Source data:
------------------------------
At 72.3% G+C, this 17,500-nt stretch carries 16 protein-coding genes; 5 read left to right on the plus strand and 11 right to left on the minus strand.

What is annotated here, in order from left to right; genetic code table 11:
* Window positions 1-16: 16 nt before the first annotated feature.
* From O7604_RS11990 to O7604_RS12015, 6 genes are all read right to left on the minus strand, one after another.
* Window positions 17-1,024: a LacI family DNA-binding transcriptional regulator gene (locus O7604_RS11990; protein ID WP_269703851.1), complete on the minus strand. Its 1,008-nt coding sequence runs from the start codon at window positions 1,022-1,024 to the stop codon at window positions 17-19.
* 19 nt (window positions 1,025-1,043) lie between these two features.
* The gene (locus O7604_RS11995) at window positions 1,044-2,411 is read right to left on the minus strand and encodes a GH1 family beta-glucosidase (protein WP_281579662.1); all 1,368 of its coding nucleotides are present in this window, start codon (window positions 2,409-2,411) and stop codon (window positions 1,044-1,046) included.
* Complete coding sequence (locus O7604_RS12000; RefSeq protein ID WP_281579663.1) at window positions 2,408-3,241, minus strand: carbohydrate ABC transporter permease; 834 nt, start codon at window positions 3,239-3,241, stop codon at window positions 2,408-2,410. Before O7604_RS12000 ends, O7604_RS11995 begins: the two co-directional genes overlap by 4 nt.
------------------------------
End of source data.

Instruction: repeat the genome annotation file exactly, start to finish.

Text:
At 72.3% G+C, this 17,500-nt stretch carries 16 protein-coding genes; 5 read left to right on the plus strand and 11 right to left on the minus strand.

What is annotated here, in order from left to right; genetic code table 11:
* Window positions 1-16: 16 nt before the first annotated feature.
* From O7604_RS11990 to O7604_RS12015, 6 genes are all read right to left on the minus strand, one after another.
* Window positions 17-1,024: a LacI family DNA-binding transcriptional regulator gene (locus O7604_RS11990; protein ID WP_269703851.1), complete on the minus strand. Its 1,008-nt coding sequence runs from the start codon at window positions 1,022-1,024 to the stop codon at window positions 17-19.
* 19 nt (window positions 1,025-1,043) lie between these two features.
* The gene (locus O7604_RS11995) at window positions 1,044-2,411 is read right to left on the minus strand and encodes a GH1 family beta-glucosidase (protein WP_281579662.1); all 1,368 of its coding nucleotides are present in this window, start codon (window positions 2,409-2,411) and stop codon (window positions 1,044-1,046) included.
* Complete coding sequence (locus O7604_RS12000; RefSeq protein ID WP_281579663.1) at window positions 2,408-3,241, minus strand: carbohydrate ABC transporter permease; 834 nt, start codon at window positions 3,239-3,241, stop codon at window positions 2,408-2,410. Before O7604_RS12000 ends, O7604_RS11995 begins: the two co-directional genes overlap by 4 nt.